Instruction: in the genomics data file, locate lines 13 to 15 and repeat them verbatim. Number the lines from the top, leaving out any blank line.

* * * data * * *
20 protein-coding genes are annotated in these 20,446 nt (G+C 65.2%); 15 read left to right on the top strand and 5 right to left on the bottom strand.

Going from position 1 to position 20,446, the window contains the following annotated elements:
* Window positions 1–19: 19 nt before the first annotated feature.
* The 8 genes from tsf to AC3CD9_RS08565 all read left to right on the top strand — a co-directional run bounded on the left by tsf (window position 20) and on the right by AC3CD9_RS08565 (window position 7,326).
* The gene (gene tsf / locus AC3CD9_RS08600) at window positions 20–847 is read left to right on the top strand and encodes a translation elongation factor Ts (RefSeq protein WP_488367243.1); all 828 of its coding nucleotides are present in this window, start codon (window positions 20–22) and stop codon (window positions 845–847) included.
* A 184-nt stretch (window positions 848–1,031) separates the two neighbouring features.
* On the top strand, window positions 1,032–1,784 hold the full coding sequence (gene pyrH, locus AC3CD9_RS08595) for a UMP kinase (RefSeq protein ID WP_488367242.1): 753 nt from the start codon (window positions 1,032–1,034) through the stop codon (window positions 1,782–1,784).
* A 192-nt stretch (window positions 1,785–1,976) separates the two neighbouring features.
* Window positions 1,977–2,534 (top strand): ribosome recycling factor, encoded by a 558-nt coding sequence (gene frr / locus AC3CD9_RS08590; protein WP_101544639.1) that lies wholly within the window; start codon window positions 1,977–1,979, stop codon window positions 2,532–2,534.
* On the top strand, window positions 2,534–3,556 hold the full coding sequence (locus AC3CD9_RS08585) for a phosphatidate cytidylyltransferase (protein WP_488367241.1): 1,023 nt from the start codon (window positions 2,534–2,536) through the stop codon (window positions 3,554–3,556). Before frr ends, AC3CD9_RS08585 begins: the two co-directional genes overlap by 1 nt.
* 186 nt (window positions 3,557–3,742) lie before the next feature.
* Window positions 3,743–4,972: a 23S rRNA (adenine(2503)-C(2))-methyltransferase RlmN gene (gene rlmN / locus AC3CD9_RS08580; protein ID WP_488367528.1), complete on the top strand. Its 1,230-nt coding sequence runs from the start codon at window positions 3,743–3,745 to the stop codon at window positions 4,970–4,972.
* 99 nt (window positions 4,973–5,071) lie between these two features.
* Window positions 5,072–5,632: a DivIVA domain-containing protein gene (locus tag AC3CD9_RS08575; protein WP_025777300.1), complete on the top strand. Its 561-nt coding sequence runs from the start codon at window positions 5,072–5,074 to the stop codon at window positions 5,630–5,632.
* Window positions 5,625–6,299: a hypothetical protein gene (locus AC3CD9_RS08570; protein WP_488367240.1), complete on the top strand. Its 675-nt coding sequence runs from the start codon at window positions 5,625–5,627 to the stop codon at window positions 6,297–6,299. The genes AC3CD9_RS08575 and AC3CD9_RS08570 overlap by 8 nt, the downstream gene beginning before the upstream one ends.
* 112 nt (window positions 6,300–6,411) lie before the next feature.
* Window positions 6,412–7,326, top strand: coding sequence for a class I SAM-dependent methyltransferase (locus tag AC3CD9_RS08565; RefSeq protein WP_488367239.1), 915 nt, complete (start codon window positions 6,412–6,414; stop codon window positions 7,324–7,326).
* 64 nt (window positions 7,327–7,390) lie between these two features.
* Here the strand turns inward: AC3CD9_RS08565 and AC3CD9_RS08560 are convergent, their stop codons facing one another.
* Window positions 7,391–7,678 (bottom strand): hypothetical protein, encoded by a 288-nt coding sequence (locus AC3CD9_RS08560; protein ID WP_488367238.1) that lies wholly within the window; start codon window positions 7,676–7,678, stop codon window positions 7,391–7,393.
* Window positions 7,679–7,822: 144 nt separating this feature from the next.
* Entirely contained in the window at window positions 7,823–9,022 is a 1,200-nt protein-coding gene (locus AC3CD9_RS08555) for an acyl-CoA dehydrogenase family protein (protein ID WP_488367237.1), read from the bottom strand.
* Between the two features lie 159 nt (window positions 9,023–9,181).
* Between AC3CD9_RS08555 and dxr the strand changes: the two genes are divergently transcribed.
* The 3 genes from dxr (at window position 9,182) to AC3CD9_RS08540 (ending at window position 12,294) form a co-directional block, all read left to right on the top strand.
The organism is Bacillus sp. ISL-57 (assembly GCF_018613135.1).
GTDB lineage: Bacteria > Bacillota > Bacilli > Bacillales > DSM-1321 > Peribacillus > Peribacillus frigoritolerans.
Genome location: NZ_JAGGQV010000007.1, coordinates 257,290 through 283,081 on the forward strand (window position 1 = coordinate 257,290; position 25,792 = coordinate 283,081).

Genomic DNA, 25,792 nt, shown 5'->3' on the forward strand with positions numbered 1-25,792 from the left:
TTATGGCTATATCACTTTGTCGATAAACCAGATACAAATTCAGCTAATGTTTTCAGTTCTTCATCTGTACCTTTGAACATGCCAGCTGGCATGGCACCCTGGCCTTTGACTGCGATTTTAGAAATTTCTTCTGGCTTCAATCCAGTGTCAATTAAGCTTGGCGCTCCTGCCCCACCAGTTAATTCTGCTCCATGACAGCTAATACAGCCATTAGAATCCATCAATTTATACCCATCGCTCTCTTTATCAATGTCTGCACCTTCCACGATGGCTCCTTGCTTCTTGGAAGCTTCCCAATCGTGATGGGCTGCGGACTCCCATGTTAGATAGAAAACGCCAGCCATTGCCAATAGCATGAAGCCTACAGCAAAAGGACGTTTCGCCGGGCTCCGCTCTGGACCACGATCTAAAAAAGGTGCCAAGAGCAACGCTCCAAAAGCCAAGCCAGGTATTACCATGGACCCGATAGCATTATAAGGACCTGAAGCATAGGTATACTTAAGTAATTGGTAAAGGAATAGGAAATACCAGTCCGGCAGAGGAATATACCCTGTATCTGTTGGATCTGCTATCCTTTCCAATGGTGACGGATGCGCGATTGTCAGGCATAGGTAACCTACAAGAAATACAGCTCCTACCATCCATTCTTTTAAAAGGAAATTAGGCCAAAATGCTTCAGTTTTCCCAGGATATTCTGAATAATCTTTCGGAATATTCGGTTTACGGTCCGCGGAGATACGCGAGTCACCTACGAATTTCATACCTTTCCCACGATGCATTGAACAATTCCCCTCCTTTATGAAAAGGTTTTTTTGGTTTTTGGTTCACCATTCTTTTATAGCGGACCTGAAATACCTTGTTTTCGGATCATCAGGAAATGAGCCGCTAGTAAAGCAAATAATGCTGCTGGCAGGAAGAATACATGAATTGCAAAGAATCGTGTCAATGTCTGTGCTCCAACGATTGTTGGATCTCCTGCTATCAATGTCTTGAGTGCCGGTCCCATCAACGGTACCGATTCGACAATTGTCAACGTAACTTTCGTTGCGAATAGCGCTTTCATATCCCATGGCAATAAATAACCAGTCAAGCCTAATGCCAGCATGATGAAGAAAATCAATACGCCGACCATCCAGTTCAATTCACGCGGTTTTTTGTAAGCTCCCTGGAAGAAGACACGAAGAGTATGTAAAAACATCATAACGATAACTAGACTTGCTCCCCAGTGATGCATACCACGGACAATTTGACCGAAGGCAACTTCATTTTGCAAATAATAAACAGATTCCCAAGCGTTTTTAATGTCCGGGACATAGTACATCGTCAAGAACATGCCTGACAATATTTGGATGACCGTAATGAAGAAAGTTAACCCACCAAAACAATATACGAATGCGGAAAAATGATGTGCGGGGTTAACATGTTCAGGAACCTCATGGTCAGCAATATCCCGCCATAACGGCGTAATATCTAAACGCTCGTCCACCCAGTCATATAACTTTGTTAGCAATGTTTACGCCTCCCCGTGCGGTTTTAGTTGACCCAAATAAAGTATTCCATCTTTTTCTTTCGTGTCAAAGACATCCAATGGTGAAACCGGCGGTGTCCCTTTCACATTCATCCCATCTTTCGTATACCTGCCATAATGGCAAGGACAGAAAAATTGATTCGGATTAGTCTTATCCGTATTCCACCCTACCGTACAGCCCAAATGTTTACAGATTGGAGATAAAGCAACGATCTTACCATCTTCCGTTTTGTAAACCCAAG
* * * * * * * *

* 99 nt (window positions 4,973–5,071) lie between these two features.
* Window positions 5,072–5,632: a DivIVA domain-containing protein gene (locus tag AC3CD9_RS08575; protein WP_025777300.1), complete on the top strand. Its 561-nt coding sequence runs from the start codon at window positions 5,072–5,074 to the stop codon at window positions 5,630–5,632.
* Window positions 5,625–6,299: a hypothetical protein gene (locus AC3CD9_RS08570; protein WP_488367240.1), complete on the top strand. Its 675-nt coding sequence runs from the start codon at window positions 5,625–5,627 to the stop codon at window positions 6,297–6,299. The genes AC3CD9_RS08575 and AC3CD9_RS08570 overlap by 8 nt, the downstream gene beginning before the upstream one ends.